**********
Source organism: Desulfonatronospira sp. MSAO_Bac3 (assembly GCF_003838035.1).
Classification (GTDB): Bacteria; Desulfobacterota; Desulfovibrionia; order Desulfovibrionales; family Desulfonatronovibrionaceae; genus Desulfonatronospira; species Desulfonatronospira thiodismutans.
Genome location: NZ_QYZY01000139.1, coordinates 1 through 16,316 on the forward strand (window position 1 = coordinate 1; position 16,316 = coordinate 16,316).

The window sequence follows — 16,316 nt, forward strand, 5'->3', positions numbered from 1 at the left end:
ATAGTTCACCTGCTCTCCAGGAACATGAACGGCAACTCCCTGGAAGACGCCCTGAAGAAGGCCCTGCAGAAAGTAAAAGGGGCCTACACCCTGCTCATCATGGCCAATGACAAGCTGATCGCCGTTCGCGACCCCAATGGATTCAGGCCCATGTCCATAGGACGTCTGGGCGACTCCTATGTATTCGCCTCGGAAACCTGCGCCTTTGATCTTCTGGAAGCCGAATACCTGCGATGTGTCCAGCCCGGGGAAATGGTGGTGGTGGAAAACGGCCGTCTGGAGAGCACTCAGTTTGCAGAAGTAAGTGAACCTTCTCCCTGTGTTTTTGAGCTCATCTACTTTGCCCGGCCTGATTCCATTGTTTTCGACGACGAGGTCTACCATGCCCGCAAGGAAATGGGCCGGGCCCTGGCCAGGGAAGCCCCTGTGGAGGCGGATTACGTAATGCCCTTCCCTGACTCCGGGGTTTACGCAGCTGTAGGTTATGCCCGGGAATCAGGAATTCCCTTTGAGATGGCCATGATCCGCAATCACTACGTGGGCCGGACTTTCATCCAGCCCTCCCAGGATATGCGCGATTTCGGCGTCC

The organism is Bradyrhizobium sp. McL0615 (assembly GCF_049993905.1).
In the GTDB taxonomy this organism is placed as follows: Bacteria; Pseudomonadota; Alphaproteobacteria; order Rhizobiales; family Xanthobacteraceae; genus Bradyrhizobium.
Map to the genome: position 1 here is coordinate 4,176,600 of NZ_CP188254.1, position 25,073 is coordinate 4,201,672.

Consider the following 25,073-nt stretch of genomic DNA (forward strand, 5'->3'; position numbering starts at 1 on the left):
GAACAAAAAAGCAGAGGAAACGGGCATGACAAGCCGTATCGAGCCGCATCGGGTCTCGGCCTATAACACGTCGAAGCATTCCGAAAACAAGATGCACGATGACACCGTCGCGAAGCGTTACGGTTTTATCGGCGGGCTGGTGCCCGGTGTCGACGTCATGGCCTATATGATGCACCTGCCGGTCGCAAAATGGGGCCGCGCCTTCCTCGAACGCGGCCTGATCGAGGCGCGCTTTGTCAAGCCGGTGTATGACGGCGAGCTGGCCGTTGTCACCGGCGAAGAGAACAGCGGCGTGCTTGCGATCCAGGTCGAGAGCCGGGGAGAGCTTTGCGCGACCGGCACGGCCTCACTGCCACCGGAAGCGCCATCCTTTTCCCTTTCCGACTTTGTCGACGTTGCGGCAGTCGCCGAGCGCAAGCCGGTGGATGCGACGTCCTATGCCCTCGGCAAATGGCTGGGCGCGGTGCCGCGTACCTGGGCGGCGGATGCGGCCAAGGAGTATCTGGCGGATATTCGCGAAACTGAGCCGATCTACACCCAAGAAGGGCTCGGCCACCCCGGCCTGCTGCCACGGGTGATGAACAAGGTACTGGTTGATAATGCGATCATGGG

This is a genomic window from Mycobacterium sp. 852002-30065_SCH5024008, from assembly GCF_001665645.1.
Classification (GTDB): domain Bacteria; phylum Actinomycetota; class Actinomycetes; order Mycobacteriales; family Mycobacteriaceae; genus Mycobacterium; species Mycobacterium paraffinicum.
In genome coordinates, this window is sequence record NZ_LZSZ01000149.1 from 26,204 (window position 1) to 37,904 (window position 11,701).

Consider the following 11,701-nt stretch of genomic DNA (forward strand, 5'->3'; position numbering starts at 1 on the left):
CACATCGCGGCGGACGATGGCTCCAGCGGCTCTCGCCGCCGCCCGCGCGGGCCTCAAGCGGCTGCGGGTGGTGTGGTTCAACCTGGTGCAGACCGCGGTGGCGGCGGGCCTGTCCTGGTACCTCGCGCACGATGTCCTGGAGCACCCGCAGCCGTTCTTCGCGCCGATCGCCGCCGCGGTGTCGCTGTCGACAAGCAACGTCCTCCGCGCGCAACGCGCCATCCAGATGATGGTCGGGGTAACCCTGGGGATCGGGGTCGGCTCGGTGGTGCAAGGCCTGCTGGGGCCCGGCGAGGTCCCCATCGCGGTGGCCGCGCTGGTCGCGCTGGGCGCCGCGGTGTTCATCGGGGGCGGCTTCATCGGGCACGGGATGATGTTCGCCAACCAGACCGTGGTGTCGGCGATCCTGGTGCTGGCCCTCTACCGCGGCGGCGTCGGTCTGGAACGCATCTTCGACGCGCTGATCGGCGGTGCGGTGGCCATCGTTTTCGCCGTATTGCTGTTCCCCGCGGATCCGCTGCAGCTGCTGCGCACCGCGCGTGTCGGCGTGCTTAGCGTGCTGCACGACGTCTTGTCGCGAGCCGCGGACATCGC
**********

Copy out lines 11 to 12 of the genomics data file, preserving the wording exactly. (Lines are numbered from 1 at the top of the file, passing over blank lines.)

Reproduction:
This is a genomic window from Mycobacterium sp. 852002-30065_SCH5024008, from assembly GCF_001665645.1.
Classification (GTDB): domain Bacteria; phylum Actinomycetota; class Actinomycetes; order Mycobacteriales; family Mycobacteriaceae; genus Mycobacterium; species Mycobacterium paraffinicum.